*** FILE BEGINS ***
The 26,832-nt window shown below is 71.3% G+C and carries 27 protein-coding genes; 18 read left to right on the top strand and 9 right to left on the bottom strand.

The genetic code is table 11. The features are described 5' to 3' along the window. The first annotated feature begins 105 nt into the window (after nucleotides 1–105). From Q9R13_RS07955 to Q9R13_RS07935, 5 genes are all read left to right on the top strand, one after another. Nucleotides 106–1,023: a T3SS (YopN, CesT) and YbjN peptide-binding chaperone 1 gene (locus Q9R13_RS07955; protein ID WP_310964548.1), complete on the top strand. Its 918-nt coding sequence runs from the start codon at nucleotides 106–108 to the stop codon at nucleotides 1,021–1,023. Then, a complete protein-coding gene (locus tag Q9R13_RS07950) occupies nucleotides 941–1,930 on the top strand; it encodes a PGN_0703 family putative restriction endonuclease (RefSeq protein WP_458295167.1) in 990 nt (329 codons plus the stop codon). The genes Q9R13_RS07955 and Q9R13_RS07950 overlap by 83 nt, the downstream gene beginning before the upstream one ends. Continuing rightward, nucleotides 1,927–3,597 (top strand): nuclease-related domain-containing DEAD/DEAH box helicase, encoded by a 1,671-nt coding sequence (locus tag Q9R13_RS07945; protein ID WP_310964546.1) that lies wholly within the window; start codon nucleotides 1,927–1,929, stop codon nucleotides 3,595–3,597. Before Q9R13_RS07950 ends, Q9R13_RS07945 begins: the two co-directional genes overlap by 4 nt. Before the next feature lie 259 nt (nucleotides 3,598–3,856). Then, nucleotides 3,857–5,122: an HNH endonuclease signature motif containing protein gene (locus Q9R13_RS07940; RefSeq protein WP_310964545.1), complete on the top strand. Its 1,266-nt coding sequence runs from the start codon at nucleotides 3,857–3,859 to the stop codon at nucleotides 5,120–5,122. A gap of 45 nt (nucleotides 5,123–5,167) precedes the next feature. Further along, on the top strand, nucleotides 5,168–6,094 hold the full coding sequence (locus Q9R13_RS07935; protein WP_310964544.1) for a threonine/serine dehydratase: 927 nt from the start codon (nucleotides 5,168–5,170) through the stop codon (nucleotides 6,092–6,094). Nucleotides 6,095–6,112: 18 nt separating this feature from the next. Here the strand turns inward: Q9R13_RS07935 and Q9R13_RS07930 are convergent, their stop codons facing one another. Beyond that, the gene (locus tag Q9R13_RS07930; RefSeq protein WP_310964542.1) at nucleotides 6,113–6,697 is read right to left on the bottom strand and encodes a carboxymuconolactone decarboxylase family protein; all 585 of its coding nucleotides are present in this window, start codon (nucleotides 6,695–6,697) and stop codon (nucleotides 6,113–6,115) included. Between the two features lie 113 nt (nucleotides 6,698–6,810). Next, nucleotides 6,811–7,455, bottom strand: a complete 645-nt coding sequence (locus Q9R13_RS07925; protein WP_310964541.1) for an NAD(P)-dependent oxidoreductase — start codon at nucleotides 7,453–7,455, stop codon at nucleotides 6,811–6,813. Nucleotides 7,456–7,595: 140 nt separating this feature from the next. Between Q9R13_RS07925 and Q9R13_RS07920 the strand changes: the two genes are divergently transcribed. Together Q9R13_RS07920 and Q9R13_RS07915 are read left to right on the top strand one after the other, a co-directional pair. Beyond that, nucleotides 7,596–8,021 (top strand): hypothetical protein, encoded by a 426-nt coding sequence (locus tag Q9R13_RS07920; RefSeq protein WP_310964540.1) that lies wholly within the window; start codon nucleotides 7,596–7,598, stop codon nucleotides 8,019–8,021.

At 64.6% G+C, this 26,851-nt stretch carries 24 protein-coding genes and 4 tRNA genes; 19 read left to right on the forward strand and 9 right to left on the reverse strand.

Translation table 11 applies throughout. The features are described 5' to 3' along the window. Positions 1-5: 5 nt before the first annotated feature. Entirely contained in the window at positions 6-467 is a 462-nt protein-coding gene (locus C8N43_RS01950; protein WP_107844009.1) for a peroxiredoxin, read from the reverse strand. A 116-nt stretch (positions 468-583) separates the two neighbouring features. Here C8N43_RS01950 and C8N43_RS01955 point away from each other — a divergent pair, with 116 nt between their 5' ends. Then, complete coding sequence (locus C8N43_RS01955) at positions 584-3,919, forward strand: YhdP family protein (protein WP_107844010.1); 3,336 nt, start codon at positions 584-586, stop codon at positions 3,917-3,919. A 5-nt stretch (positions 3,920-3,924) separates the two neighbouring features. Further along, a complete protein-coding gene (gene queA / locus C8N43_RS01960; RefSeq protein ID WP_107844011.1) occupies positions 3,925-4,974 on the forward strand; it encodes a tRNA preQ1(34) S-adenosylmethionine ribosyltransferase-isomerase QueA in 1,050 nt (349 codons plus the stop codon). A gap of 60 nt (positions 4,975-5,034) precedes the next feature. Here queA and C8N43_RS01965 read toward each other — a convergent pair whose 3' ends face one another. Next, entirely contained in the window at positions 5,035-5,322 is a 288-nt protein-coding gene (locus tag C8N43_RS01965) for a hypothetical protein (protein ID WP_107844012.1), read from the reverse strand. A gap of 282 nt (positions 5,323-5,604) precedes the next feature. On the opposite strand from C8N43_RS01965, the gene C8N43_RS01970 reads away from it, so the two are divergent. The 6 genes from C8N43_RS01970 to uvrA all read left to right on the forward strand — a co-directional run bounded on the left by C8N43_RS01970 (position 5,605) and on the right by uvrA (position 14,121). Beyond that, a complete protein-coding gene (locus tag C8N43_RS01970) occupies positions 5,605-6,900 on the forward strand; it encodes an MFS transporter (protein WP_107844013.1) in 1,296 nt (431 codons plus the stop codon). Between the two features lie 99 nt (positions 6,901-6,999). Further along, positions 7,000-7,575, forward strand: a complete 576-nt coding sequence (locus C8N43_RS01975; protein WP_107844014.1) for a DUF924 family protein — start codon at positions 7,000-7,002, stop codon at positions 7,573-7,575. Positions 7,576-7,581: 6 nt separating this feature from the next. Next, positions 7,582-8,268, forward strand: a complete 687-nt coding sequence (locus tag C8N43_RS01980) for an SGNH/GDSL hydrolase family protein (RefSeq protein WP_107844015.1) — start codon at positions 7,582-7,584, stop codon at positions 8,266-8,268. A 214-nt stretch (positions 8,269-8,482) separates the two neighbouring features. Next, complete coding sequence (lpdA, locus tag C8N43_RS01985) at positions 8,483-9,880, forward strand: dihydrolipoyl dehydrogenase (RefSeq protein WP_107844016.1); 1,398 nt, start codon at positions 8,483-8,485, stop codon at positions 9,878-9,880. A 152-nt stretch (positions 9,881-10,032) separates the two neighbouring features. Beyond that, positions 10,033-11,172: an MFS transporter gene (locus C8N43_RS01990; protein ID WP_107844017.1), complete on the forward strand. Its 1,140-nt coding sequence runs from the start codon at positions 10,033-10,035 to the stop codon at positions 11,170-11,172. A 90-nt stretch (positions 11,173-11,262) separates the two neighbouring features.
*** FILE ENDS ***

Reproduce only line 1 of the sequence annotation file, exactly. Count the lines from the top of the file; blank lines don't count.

The 26,832-nt window shown below is 71.3% G+C and carries 27 protein-coding genes; 18 read left to right on the top strand and 9 right to left on the bottom strand.